Nine babies faced emergency situations in the step-down ward. They were first stabilized in the ward itself and then transferred to NICU for further management. Four out of nine mothers were unsatisfied. They felt that the baby should not have been shifted out of NICU till the time it was absolutely fine. There were 13 cases in which the baby had to be transferred to the NICU due to maternal emergencies. The mothers were satisfied with the mode of transportation of their babies from the ward to NICU. More than half of the babies required gavage feeding, which was conducted hassle-free.

Education and guidance

All the mothers were adequately assisted in the transition from gavage feeding to Katori feeding technique. Eight women were uninformed about temperature assessment and danger sign identification, while more than a third of them were not briefed about follow-up in the ophthalmology department for retinopathy of prematurity (ROP).

Only 27 mothers were completely satisfied with the discharge and follow-up advice.

Kangaroo mother care

Other than the eleven mothers who claimed that they were not notified about the daily group counseling sessions held in the ward, nearly all the women were completely satisfied in all aspects. Fourteen of them wanted the classes to be held twice daily, as they believed it would benefit the women who were admitted in the afternoon.

Food provision

All mothers, except one, availed food provided in the ward. More than half of them felt that the menu hardly changed and that they were being fed the same things repeatedly. However, they were satisfied with the quality, quantity, and nutritional value of the food. There were multiple complaints about the chapatis (bread) being unsatisfactory as they felt they made it differently at home.

Some of them wanted salt and sugar according to their preference. A few of them wanted more milk than that was being given to them.

Environment of the ward

The mothers were very happy about the cleanliness of the ward except the occasional presence of flies and mosquitoes. Eighty-three percent were satisfied with the temperature maintained inside the ward. Some believed that the number of beds could be increased in some of the rooms as they felt lonesome at times.

Mean (standard deviation) of satisfaction and percentage satisfaction was calculated in each domain, as shown in [Table 2]. Maximum satisfaction was seen in interpersonal relationships with hospital staff, whereas health services provided by the hospital and education and guidance to the mothers, especially follow-up for ROP and other follow-up advice were least satisfactory.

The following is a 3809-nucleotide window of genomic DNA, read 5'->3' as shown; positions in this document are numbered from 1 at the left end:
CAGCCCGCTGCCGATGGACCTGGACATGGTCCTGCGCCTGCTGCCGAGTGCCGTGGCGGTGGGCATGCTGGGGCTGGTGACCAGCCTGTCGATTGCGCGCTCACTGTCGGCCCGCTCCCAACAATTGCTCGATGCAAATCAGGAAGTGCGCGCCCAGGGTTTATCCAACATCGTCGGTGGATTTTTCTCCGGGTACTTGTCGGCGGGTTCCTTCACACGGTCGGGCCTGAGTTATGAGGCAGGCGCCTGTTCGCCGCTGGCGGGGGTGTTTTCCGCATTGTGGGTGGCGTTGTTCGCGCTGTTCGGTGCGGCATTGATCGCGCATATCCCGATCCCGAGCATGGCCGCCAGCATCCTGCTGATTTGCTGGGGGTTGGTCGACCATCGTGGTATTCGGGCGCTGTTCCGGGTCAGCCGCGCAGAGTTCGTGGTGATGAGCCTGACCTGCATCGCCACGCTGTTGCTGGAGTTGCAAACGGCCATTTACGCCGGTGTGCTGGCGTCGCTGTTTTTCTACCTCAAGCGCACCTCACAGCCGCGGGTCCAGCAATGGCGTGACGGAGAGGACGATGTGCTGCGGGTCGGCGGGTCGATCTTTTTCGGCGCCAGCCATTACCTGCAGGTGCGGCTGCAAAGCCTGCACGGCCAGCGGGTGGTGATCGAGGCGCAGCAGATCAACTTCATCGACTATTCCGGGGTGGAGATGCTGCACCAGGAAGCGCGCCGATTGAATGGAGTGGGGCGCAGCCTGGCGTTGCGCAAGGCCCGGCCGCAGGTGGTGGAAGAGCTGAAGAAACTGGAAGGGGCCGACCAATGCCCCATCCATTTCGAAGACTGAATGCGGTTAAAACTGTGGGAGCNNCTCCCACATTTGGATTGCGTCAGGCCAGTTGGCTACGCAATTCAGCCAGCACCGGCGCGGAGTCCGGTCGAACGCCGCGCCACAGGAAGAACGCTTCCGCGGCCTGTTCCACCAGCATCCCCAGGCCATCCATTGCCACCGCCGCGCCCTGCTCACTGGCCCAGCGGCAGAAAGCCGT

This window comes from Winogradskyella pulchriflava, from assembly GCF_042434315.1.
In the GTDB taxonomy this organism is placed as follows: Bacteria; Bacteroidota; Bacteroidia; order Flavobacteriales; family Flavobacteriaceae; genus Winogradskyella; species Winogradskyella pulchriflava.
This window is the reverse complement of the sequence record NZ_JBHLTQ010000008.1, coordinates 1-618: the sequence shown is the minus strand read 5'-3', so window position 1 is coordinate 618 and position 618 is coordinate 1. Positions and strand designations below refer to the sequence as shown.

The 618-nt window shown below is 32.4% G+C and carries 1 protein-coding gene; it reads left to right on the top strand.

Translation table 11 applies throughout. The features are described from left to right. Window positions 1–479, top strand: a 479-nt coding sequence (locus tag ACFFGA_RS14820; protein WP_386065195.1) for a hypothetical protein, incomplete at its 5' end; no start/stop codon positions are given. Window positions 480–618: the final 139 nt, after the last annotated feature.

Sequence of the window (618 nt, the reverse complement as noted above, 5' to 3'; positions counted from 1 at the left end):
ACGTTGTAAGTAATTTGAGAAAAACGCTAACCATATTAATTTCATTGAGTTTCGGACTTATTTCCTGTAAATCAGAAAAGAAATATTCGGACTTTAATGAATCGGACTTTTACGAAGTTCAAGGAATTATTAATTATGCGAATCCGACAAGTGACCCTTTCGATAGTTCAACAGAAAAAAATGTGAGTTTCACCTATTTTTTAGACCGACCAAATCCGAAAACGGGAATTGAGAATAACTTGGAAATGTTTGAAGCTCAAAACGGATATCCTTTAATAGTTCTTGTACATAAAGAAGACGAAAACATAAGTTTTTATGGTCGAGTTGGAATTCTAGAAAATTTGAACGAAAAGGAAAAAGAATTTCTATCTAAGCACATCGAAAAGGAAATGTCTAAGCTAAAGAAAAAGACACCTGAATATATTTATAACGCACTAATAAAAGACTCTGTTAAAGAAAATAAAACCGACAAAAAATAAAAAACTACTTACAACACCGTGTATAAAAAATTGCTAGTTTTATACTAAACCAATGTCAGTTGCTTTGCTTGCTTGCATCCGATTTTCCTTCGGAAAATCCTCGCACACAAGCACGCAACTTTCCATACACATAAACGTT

Table 2: Mean (standard deviation) of satisfaction and percentage satisfaction in each domain

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  Discussion Top

In the present study, a high maternal satisfaction was observed in most of the domains, namely, interpersonal relationship, personal requirements of the mother, caregiver proficiency, KMC, food provision, and environment step-down ward. The satisfaction level was found to be slightly low in aspects of health services provided by the hospital, education, and guidance.

Birth of a child is a stressful experience for the mother. Moreover, when she is made aware of the fact that her baby requires special attention due to some reason, the distress escalates. The baby requires to be placed in a specialized environment where it can receive all the care it needs. This isolation immediately after birth creates a feeling of frustration and dissatisfaction among mothers. Some of the parents, though express gratitude for the skilled staff and new technologies that saved the lives of their babies; others were not content with the way they and their babies were treated in the NICUs.[8] Chourasia et al. analyzed maternal stress factors in NICU set up and observed that the major stressors among mothers were “not feeding baby myself” and “feeling helpless about how to help my baby.”[9] Lack of privacy, provision of a structured feeding schedule, exhaustion, and anxiety were the factors that affected maternal breast milk supply adversely during neonate's NICU stay.[10] Factors that are likely to provide lactation support and direct breastfeeding were shown to improve satisfaction among mothers.[10] FCC is increasingly being identified as an approach to healthcare that recognizes the importance of the family to a patient's recovery. It also defines the responsibilities of the health-care team to provide support for families of seriously ill patients.[11] Parental involvement in the care of the baby is an extension of the concept to NICUs.[12] It carries the advantage of alleviating the parent's apprehensions and improves the confidence to provide postdischarge care to these babies, thereby reducing re-hospitalization rates. Reis et al. reported consistency and continuity of health-care providers improved health-care provider relationship with parents and established an effective communication.[13] Family-centered care has the potential to take care of these aspects. Weiss et al. by performing a three-step intervention in NICU, showed that establishing effective communication with the parents and informing them about their infants and the required care can result in increased satisfaction (P < 0.01).[14]

Other advantages of FCC for health organizations include less cost, due to shortening the duration of hospitalization, decreasing the prevalence of infections, and re-hospitalization rates.[5] In resource-limited countries like India FCC can be a practice that can be utilized to improve care, increase professional satisfaction and decrease litigation charges apart from decreasing costs and effective utilization of resources. In a comparative study between FCC and non-FCC group, De Bernardo et al., reported greater satisfaction in the FCC group with respect to timely and appropriate information, while it was comparable in ability to communicate with health-care workers. They felt satisfied with concern for their privacy owing to the private rooms made available to them to discuss diagnoses and therapies. Although both the groups felt stressed, the level of stress was lower in the FCC group.[7]